Maybe it was the fact she was an avid reader, but Mary McClure said she knew even as a child that segregation is wrong.
"I grew up in that atmosphere" of a segregated America, she said, explaining that she was a small-town girl from northwestern Oklahoma in an era when there was only one African-American in her home county and no Native Americans.
That's why she and her husband Kinley enjoyed the mixture of people to be found in Lawton and on Fort Sill in the 1950s, when they arrived to begin Kinley McClure's job as a teacher. And that's why she and her husband, another product of small-town western Oklahoma, were thrilled when Kinley McClure was invited to attend a meeting whose members evolved into the entity simply known as The Group.
Despite the influence of the integrated post at Fort Sill, Lawton was a segregated city, McClure said. Dr. Charles Owens (a founding member of The Group) was the only black physician in town, "and he could not use the hospital," McClure noted. Black residents lived in one of two neighborhoods. Everything was segregated by skin color: schools, restaurants, buses, recreation. But there were changes coming.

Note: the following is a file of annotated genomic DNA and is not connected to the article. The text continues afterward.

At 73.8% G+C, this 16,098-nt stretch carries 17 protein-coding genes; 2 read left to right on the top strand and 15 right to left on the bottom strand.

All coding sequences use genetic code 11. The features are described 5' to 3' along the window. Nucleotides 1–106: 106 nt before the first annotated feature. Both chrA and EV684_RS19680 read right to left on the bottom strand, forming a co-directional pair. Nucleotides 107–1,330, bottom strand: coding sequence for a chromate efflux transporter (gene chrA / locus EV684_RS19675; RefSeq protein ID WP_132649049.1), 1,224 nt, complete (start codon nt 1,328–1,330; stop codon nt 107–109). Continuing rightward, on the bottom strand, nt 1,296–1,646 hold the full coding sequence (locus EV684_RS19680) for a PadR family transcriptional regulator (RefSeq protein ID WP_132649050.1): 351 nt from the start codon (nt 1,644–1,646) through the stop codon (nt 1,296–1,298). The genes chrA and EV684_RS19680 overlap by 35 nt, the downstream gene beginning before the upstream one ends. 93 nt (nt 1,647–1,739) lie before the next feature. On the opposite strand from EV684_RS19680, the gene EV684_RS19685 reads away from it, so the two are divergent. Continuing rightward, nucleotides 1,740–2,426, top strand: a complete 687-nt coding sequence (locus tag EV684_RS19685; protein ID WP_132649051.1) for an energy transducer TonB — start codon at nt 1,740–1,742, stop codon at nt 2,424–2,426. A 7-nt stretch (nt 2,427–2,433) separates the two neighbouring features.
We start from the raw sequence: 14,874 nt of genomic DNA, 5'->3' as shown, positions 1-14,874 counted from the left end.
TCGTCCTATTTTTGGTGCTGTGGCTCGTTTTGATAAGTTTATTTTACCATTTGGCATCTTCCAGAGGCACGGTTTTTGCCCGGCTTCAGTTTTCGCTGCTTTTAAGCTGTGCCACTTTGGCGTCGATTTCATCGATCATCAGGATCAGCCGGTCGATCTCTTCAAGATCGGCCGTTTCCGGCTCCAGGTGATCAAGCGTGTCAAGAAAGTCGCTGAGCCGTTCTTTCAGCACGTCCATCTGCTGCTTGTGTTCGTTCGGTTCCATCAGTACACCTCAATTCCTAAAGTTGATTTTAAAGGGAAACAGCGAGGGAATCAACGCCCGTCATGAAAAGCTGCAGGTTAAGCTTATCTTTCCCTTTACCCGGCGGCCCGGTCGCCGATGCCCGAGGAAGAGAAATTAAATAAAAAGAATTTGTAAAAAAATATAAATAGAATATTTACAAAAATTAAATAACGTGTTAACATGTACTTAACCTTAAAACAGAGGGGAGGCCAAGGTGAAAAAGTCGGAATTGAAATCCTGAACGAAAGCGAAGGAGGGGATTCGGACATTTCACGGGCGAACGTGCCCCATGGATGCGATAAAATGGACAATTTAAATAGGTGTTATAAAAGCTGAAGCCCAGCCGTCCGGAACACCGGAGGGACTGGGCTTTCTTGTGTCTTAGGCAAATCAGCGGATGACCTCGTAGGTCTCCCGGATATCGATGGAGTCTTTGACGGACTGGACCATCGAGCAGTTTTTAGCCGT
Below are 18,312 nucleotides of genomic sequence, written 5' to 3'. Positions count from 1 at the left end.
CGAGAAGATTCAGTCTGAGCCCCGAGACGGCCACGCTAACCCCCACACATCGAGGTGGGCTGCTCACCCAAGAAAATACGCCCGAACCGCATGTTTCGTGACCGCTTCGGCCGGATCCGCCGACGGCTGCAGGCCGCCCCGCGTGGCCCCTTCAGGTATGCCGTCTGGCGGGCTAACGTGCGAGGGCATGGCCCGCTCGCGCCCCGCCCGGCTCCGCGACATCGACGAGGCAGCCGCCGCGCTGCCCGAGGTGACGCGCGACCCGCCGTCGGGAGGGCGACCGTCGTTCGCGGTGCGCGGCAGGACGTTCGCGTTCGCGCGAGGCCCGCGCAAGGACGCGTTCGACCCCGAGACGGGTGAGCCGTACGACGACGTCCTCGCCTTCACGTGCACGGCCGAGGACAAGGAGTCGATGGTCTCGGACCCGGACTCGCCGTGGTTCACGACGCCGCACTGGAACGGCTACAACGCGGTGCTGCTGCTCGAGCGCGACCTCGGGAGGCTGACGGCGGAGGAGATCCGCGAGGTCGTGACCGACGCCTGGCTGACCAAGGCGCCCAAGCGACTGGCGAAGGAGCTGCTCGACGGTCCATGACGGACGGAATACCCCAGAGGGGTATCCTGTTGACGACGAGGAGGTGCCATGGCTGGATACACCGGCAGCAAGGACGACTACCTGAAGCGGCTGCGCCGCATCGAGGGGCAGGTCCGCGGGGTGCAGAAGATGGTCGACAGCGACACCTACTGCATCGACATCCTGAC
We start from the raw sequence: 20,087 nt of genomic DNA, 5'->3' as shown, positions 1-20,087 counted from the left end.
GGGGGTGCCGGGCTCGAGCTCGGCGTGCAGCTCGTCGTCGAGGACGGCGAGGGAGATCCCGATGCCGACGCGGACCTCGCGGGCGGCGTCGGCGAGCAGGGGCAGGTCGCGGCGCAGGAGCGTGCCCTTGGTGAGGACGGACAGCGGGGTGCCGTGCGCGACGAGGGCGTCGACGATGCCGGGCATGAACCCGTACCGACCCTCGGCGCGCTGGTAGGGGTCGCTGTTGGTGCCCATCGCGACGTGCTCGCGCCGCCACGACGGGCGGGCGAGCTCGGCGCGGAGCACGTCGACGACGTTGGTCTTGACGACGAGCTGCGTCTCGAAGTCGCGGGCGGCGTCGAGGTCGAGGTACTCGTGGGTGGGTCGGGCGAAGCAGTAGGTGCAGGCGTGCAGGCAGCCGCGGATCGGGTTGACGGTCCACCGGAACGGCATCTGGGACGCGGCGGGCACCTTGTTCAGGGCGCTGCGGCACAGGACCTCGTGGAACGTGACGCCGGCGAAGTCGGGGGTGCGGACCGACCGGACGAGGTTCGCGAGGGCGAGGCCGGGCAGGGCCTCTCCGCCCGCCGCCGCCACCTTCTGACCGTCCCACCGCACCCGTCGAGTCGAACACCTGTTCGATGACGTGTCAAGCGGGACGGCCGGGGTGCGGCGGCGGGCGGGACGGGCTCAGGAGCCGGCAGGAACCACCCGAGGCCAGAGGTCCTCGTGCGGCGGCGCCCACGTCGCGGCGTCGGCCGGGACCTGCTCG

Time of change
While Douglass School didn't close until the 1960s (when its students were transferred into other schools), there had been African-American students in Lawton's secondary schools since the 1950s. And while there were many who were satisfied with the baby steps the community might be taking, there were others who wanted to push integration and accomplish it before more radical actions brought the strife that was evident in cities across the nation.
"Fort Sill was integrated," McClure said, noting she thinks that may have aided the efforts of leaders in the black and white communities determined to integrate the city.